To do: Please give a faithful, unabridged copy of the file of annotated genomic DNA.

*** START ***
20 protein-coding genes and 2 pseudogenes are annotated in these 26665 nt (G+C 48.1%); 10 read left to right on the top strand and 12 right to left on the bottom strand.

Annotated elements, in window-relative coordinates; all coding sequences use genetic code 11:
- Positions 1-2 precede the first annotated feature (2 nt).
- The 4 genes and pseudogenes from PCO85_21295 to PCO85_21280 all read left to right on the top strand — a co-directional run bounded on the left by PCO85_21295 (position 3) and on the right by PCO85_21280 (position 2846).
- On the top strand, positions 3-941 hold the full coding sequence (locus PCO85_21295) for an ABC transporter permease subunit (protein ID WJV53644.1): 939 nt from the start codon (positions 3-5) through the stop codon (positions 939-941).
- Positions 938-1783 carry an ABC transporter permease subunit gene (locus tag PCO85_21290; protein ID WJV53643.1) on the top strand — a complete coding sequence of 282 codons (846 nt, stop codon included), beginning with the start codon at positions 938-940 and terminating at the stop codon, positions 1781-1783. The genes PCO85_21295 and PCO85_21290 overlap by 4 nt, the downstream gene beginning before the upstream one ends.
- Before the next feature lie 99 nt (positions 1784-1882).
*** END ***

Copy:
20 protein-coding genes and 2 pseudogenes are annotated in these 26665 nt (G+C 48.1%); 10 read left to right on the top strand and 12 right to left on the bottom strand.

Annotated elements, in window-relative coordinates; all coding sequences use genetic code 11:
- Positions 1-2 precede the first annotated feature (2 nt).
- The 4 genes and pseudogenes from PCO85_21295 to PCO85_21280 all read left to right on the top strand — a co-directional run bounded on the left by PCO85_21295 (position 3) and on the right by PCO85_21280 (position 2846).
- On the top strand, positions 3-941 hold the full coding sequence (locus PCO85_21295) for an ABC transporter permease subunit (protein ID WJV53644.1): 939 nt from the start codon (positions 3-5) through the stop codon (positions 939-941).
- Positions 938-1783 carry an ABC transporter permease subunit gene (locus tag PCO85_21290; protein ID WJV53643.1) on the top strand — a complete coding sequence of 282 codons (846 nt, stop codon included), beginning with the start codon at positions 938-940 and terminating at the stop codon, positions 1781-1783. The genes PCO85_21295 and PCO85_21290 overlap by 4 nt, the downstream gene beginning before the upstream one ends.
- Before the next feature lie 99 nt (positions 1784-1882).